The Japanese Polygram reissue inexplicably reduced the artwork to monochrome blue, and rechannelled the audio into fake stereo, and managed to pack all the liner notes onto the flipback. Pretty fly huh? Who were the marketing geniuses behind that? Polygram.  A record company that started life as the once mighty Philips, and ended as part of the Universal Music Group, which today holds Island, Polydor, Decca, Virgin EMI and Capitol. Despite its vast technical inheritance, most of their vinyl output under labels like Polydor I would be generous in describing as mediocre.

You have compared the cover. Now over to Auguste’s sixth cousin, MC VeeGee, at another exclusive to LJC, Comparethepressing!

Allmusic declared of the track Epistrophy :

Where “Epistrophy” might seem standard fare to some, with Dolphy on bass clarinet it is based on voicings even more obtuse than the composer’s concept, bouncing along the wings of Mengelberg’s piano lines.

So it seems Dolphy out-Monks Monk.

Comparethepressing meerkat veegeeThe Japanese is possibly electronically rechannelled for Stereo. I have upped the volume of the rip by a third as it is positively anaemic compared with the US Limelight. 11 minute opening track, Monk’s classic quirky Epistrophy gets a whole lot more quirky in Dolphy’s subversive hands.

Epistrophy (US Limelight pressing): – caution, has some clicks in the quieter passages, the vinyl was not well looked after.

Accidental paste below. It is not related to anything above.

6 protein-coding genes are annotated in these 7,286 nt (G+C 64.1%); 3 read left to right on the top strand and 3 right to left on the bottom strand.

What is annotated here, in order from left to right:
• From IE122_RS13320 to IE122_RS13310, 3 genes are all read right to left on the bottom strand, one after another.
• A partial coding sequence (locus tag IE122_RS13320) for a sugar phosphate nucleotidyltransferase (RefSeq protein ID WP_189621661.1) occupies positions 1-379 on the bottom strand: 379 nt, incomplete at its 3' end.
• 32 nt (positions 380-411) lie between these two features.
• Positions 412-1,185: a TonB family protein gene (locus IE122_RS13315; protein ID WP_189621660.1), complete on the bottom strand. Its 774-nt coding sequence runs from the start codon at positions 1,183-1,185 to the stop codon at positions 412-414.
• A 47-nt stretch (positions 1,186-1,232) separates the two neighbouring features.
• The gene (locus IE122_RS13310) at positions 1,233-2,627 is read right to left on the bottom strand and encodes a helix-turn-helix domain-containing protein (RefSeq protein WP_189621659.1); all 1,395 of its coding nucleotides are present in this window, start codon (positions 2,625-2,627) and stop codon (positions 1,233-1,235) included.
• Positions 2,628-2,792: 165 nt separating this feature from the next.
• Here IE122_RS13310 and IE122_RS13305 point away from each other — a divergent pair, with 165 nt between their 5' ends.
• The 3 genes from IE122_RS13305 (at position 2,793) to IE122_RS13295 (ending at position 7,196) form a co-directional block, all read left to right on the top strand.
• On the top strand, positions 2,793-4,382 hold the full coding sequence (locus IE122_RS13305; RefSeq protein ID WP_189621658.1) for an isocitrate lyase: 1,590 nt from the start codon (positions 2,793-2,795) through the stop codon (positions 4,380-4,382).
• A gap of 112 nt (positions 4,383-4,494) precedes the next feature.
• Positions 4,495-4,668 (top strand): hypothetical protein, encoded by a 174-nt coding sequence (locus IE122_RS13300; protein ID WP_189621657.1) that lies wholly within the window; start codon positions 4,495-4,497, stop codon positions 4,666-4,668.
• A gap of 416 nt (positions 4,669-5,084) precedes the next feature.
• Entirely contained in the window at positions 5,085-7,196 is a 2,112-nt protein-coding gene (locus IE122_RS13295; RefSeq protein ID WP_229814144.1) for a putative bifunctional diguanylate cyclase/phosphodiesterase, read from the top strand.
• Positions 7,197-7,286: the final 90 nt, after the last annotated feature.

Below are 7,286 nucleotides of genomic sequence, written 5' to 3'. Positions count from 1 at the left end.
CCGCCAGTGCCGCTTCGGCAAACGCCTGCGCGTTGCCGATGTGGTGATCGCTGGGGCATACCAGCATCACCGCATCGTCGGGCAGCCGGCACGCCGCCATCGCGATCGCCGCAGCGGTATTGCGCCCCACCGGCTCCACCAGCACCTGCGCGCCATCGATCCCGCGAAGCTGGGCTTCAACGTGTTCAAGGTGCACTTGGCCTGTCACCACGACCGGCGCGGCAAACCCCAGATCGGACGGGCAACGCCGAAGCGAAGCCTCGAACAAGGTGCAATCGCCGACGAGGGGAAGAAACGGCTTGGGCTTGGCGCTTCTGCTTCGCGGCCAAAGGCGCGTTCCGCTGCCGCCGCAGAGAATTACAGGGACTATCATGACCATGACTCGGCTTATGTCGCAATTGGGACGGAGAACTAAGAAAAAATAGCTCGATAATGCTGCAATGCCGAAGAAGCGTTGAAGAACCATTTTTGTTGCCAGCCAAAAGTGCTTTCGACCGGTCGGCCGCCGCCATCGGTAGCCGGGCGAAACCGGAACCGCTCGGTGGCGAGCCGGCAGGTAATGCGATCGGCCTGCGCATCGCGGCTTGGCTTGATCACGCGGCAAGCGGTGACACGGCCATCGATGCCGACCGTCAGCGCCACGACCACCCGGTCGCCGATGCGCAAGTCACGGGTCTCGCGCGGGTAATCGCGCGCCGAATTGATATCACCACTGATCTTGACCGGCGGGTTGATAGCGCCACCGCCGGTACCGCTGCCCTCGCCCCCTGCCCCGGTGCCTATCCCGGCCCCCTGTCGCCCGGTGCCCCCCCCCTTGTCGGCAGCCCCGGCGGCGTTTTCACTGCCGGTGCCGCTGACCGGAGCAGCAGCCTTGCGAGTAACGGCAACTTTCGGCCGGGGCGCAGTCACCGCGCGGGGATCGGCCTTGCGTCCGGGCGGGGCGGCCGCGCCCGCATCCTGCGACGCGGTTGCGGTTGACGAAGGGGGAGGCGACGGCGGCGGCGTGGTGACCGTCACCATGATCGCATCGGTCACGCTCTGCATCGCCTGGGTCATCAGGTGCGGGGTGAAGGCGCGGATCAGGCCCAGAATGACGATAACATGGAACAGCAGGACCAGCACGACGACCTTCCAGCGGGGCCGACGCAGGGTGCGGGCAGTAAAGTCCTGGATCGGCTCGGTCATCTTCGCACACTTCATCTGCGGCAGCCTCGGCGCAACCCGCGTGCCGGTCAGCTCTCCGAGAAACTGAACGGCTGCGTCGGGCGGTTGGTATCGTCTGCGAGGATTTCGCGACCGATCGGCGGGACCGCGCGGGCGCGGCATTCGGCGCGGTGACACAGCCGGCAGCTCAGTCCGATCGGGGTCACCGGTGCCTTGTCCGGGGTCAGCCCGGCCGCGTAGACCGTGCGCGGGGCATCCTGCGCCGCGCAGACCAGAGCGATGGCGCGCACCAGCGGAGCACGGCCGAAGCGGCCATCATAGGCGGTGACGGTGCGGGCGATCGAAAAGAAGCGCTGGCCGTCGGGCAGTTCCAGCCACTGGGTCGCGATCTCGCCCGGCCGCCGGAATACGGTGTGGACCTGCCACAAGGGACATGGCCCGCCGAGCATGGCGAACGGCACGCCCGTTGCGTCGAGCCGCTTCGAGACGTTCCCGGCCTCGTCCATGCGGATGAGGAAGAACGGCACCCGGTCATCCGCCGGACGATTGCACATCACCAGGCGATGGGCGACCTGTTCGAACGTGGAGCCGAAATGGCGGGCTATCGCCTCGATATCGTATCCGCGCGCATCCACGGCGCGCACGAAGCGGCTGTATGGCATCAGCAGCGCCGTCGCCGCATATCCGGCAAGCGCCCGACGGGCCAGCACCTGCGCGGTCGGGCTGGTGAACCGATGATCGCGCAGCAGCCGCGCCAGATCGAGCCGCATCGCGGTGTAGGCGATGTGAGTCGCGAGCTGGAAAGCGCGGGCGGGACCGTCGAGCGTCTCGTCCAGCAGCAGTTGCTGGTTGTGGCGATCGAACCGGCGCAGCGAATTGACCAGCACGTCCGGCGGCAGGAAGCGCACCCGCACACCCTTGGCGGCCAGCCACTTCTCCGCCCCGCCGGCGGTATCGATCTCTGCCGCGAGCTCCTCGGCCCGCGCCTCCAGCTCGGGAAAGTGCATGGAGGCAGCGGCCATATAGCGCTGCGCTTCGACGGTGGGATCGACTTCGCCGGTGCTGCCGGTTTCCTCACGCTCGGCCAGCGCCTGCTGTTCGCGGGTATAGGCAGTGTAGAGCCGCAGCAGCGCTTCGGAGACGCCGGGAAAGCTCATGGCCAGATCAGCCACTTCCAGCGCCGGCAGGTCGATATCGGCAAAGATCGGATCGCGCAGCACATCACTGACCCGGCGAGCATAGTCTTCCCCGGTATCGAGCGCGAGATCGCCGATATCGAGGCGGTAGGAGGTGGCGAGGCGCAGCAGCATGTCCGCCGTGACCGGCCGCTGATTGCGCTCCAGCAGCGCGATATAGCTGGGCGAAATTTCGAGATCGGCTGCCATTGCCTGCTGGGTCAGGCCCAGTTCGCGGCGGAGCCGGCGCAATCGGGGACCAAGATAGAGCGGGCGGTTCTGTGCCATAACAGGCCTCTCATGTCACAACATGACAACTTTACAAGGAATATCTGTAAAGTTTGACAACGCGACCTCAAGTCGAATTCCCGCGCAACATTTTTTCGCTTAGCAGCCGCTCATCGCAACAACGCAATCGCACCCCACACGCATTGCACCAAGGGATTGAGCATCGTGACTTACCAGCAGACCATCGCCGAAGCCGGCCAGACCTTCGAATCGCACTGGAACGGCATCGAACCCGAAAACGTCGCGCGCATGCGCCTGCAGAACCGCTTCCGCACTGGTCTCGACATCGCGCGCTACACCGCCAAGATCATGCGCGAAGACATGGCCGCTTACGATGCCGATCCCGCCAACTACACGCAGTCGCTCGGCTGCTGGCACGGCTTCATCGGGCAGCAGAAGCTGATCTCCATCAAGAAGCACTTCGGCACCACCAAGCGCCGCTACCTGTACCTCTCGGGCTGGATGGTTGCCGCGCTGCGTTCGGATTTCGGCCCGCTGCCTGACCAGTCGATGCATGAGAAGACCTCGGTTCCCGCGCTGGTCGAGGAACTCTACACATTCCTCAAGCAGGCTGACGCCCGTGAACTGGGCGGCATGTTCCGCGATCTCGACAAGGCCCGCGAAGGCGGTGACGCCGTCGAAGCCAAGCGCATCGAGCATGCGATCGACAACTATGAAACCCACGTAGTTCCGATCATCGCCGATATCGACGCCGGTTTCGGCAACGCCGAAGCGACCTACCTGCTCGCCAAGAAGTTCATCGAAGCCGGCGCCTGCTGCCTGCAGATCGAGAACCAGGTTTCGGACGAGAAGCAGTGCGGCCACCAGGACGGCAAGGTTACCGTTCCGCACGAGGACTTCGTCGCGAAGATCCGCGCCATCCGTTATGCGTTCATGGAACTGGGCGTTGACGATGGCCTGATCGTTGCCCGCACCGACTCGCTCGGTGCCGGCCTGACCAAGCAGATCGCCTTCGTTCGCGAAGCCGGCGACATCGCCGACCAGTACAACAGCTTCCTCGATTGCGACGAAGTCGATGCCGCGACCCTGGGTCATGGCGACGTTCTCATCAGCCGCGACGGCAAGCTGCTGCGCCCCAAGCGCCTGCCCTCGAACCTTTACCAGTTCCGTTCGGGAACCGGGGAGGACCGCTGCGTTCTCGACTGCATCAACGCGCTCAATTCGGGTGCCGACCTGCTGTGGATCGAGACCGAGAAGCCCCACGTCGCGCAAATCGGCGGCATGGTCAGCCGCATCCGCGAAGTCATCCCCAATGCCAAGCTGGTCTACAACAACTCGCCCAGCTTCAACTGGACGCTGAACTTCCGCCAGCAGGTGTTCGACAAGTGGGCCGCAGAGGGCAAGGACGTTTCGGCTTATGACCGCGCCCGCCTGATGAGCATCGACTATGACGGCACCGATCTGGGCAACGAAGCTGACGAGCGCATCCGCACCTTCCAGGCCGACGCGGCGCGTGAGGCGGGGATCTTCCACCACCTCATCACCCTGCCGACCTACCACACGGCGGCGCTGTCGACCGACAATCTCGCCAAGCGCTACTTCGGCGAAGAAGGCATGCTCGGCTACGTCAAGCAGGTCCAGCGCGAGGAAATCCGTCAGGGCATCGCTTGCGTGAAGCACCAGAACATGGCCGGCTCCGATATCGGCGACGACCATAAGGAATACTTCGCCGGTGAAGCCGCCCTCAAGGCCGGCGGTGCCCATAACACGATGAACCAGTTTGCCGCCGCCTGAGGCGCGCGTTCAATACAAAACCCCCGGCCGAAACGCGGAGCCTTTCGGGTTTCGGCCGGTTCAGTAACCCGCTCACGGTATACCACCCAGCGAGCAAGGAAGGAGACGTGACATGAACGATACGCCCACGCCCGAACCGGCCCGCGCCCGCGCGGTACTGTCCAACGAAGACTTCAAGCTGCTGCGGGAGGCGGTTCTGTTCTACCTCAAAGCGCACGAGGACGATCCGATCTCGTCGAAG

Now, the Japanese reissue pressing – volume turned up to comparable level.

Epistrophy (Japanese reissue, 116gm vinyl)

So now you know. I know what I think. What do you think?

UPDATE: June 30, 2013

Hat tip to BobDj, a quick trawl dredged up this second cover and labels from Limelight

Dolphy-Last-Date-2nd-cover-1200

It is indeed the grisaille or indeed, brunaille – I am not sure of the colour fidelity of the ebay picture. The labels are shall we say “distinctive”

Dolphy-Last-Date-2nd-labels-1200

This I am guessing is the second cover of the US stereo edition. Neither the first nor second editions attract much of a collector price premium. Compared with other Dolphy titles, Last Date would seem seriously undervalued. The mono is the one to go for, if you can find it.

Further Update

Date and location of the recording session was June 2 at radio Hilversum, not June 1 at Café de Kroon as originally stated.

There is some question as to which edition is considered the “original” – Dutch Fontana Fontana (Du) 681 008 ZL  or US Limelight LM 82013. I will duck the question as I have no idea, others can fight it out. LM82013 is the first US release, that I do know. The rest is for followers of the Church of the First Pressing to settle. Who’d be a blogger? Write a nice post, a few interesting pictures, and you find a couple of hours later the First Pressing Brotherhood are all over you like a Satanic rite.

Final Update July 1, 2013:

The Elders of the Church of the First Pressing have pronounced. It is the one on the left, the Dutch pressing on blue/silver Fontana label, not the black UK one. I don’t have either.

Dolphy-Last-Date-True-First-Pressing

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41 thoughts on “Eric Dolphy: Last Date (1964) Limelight

  1. Though it’s an old topic I’d like to add my two cents on the original stereo Limelight as I won an absolutely pristine copy on eBay recently (for only $12 for some bizarre reason – guess everyone else’s sniping services misfired?).